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From a pragmatic sense, including a provision for expropriation without compensation in Section 25 should be "harmless" if the spirit of the section is kept as it is currently, writes Ongama Mtimka.
Opposition parties and pressure groups opposed to including expropriation of property without compensation in an envisaged future Constitution of the Republic of South Africa are failing to effectively read the emergent political mood in the country.
It is possible to craft a future Constitution that results in the insertion of a provision for expropriation without compensation without removing any of the provisions currently there in that entire section.
For instance, subsection (2) of Section 25 in Chapter 2 of the Constitution states that "[p]roperty may be expropriated only in terms of law of general application - (a) for a public purpose or in the public interest; and (b) subject to compensation, the amount of which and the time and manner of payment of which have either been agreed to by those affected or decided or approved by a court".
READ: Land - Does the will of the people trump the spirit of the Constitution?
A future subsection (2) may simply be the addition of "(c) or without compensation, if the following conditions prevail: (i) the property can be linked directly to acquisition through a historic injustice (ii) the expropriation can be executed without much harm against the current living descendants (ii) the property remains an inconvenience to a municipal council with no care by the owners over a defined period of time despite such owners having reasonable means to do so or (iv) in the case of an underutilised property held by another organ of the state which could unlock value for another organ with a greater economic value than its current use.
More provisions that make sense from a political, economic or general social point of view can be included.
From this pragmatic sense, including a provision for expropriation without compensation in Section 25 should be "harmless" if the spirit of the section is kept as it is currently.
This will help to address the deep cry especially among the youth for a sense of victory against the stalemate of the late 1980s. Changing the Constitution is an important aspect of fulfilling that psychological need.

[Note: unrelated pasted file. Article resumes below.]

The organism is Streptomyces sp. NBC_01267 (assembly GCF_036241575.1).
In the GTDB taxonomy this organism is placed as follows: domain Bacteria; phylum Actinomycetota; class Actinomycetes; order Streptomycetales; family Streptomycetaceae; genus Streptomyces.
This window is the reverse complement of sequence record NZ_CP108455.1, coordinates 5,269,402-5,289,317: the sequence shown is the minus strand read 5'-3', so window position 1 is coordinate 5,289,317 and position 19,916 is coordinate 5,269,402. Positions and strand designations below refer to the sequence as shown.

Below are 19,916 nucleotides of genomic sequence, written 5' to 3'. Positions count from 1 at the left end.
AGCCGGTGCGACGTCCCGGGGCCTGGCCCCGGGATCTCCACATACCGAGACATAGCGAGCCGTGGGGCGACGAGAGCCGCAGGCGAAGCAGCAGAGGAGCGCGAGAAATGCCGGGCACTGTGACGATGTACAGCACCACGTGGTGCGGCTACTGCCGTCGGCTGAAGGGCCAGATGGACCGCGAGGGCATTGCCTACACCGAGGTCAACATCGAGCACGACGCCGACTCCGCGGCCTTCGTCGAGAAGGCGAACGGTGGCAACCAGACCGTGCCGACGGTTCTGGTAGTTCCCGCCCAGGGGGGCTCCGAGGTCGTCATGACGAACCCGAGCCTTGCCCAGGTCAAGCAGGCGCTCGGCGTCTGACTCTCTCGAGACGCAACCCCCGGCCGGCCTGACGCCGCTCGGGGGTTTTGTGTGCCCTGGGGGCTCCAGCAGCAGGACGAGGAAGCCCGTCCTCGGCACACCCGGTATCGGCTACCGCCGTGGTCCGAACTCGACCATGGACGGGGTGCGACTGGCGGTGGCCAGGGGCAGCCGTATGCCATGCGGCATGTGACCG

Parties should commit to giving the state more power to be able to achieve its land redress objectives without taking away some of the guarantees given under Section 25 in its current form. The provisions precluding arbitrary deprivation of property and others in the section should not be tampered with.
Younger South Africans want to feel that the negotiated settlement can be altered to work for the majority of citizens. Since 2015 university students began to express outwardly their disapproval of the continuing political economic system in which the scourges of poverty, unemployment and inequality continue to afflict mainly the previously disadvantaged.
Their lived experiences since 1994 belied the idea that they were born free and they singled out colonialism and inequitable access to quality higher education as the objects against which they expressed their anger. Based on the feeling that their identities were inextricably linked to their plight, they saw their disadvantages as the direct consequences of the history of racial segregation and political economic system that had grown cold to their plight.
Agitation for greater equality in land ownership was one of the focal points of the fallist movement. Younger South Africans feel that the transition short-changed the majority and it's time to challenge some of the compromises which they feel continue to affect people negatively.
As mentioned, the approval of a clause for the state to expropriate land without compensation would create a sense that the "property clause" was changed to reflect the aspirations of the majority rather than the compromises made during the transition.
Granted, the extreme proposals of state ownership of land as advanced by the Economic Freedom Fighters (EFF) and the fearmongering by AfriForum that all land belonging to whites would be targeted generate a sense of mistrust about the true intensions behind the process to change the Constitution.
There is a sense in which the rhetoric of Julius Malema appears to delegitimise the sense of citizenship of white people, if his reference to "settlers" is anything to go by. There is a need for the EFF to reassure South Africans that they remain committed to equitable citizenship and therefore land ownership by both black and white people in the country.
The country needs to engage in this debate in a way that shows commitment to the nation-building project which underscored "the miracle" of the country's peaceful transition to democracy.
However, people should not be misled by crooked politicians into believing that resolving how the state acquires land is the same as ensuring its equitable distribution. More will need to be done in that regard but the expropriation clause within the broader Constitution should be a welcome starting point.
- Ongama Mtimka lectures South African politics, political theory, and security, peace, and reconstruction at Nelson Mandela University. He writes in his personal capacity.
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